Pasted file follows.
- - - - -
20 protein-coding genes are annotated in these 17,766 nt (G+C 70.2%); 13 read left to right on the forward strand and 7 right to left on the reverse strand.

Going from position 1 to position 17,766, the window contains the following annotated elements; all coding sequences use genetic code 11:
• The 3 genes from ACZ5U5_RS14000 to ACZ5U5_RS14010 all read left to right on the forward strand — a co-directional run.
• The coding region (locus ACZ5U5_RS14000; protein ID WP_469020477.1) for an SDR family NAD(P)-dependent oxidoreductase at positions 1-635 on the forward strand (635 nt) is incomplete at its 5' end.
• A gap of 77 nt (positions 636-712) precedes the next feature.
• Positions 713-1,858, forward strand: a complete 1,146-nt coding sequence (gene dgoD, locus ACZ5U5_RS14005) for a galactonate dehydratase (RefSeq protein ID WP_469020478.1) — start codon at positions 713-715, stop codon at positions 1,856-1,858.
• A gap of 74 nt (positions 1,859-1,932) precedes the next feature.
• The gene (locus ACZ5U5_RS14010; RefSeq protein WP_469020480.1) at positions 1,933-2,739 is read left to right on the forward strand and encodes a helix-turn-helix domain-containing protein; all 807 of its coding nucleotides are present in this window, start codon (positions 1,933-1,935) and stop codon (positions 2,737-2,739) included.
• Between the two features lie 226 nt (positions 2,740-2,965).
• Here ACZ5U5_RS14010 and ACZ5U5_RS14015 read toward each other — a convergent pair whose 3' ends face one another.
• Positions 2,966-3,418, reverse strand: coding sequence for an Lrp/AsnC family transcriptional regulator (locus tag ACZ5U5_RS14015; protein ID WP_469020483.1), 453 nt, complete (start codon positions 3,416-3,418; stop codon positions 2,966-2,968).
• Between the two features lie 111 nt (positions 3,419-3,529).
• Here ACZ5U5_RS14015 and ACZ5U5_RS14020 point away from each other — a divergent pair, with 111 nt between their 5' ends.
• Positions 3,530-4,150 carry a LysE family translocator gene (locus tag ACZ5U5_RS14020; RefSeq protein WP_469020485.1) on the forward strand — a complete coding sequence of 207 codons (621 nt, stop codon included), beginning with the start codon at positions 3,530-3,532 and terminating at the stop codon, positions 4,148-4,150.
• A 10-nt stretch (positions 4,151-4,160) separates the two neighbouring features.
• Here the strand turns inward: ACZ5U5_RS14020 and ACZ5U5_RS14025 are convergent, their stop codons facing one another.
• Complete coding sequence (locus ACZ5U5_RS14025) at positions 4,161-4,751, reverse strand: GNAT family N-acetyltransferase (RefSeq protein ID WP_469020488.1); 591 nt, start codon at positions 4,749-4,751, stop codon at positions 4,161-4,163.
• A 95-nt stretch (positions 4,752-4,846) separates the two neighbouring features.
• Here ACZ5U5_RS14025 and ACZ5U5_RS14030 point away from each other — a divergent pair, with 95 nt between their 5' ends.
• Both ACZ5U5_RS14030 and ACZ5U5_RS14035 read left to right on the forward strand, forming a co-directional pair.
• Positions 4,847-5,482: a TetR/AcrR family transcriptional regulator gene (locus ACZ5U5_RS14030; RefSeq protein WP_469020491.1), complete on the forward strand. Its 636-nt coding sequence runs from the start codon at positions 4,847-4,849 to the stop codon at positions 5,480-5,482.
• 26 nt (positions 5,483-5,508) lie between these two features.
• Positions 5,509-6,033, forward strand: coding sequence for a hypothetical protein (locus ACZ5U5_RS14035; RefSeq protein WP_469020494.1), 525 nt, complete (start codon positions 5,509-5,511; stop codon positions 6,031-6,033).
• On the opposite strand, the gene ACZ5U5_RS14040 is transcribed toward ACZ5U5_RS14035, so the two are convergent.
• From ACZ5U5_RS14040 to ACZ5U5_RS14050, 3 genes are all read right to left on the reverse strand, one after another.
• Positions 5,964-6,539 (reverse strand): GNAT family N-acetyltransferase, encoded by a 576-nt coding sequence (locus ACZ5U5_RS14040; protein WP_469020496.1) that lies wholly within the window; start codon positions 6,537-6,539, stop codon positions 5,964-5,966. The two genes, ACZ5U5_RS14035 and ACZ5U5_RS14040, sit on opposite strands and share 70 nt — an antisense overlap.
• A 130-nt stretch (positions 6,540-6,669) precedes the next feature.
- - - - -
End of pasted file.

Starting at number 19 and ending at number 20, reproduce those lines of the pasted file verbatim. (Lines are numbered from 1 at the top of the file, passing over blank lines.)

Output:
• Here ACZ5U5_RS14025 and ACZ5U5_RS14030 point away from each other — a divergent pair, with 95 nt between their 5' ends.
• Both ACZ5U5_RS14030 and ACZ5U5_RS14035 read left to right on the forward strand, forming a co-directional pair.